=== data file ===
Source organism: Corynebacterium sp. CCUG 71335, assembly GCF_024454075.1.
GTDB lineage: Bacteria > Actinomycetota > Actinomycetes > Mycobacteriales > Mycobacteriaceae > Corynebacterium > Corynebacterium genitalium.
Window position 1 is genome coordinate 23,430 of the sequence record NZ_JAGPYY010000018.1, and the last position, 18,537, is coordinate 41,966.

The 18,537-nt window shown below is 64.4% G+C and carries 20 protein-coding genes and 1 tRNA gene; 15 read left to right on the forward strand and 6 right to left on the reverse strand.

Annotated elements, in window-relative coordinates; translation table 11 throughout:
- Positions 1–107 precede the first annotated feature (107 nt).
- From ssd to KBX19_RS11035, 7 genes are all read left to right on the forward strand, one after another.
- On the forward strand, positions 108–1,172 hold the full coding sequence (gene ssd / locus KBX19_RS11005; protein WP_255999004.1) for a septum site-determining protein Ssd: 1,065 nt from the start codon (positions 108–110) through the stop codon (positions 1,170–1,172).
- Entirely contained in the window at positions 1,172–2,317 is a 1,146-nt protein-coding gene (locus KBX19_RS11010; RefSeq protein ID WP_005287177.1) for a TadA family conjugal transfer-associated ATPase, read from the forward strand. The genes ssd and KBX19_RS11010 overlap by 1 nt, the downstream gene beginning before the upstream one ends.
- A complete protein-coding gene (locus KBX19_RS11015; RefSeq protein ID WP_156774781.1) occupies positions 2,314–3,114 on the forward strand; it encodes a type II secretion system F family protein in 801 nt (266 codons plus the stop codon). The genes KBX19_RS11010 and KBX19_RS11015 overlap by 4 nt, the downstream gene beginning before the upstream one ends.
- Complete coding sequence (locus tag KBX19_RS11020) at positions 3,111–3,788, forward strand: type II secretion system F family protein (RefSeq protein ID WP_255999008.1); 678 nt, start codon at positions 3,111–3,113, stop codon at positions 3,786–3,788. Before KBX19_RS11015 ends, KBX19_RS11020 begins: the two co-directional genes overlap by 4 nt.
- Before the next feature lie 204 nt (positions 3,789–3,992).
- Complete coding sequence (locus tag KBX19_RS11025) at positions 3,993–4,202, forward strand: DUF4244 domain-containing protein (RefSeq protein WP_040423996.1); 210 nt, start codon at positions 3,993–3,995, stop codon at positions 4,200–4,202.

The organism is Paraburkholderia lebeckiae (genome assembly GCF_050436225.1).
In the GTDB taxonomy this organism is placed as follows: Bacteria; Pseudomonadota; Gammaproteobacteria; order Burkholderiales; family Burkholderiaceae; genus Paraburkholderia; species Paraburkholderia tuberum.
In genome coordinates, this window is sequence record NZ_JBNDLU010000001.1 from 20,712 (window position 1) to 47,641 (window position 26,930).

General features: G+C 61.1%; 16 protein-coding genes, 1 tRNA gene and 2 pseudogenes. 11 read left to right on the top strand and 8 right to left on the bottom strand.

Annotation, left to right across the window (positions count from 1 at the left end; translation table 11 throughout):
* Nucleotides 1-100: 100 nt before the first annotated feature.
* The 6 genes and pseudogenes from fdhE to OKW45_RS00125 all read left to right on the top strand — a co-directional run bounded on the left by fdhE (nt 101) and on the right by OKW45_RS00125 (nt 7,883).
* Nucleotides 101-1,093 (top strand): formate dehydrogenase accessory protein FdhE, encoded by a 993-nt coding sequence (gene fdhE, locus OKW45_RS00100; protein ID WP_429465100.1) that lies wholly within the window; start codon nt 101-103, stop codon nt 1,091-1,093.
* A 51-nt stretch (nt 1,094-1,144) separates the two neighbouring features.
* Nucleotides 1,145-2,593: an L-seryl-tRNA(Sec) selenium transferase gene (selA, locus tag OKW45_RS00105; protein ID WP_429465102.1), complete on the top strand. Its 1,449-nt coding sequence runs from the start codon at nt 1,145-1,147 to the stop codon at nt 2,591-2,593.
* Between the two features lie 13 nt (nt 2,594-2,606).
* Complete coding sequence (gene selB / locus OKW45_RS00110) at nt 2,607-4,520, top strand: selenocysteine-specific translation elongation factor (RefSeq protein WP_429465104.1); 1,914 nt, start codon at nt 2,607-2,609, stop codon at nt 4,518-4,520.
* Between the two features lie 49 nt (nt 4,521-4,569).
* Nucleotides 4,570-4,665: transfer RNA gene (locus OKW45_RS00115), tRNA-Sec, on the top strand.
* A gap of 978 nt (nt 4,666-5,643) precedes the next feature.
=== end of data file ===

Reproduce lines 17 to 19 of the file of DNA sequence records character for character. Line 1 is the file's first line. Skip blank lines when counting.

General features: G+C 61.1%; 16 protein-coding genes, 1 tRNA gene and 2 pseudogenes. 11 read left to right on the top strand and 8 right to left on the bottom strand.

Annotation, left to right across the window (positions count from 1 at the left end; translation table 11 throughout):
* Nucleotides 1-100: 100 nt before the first annotated feature.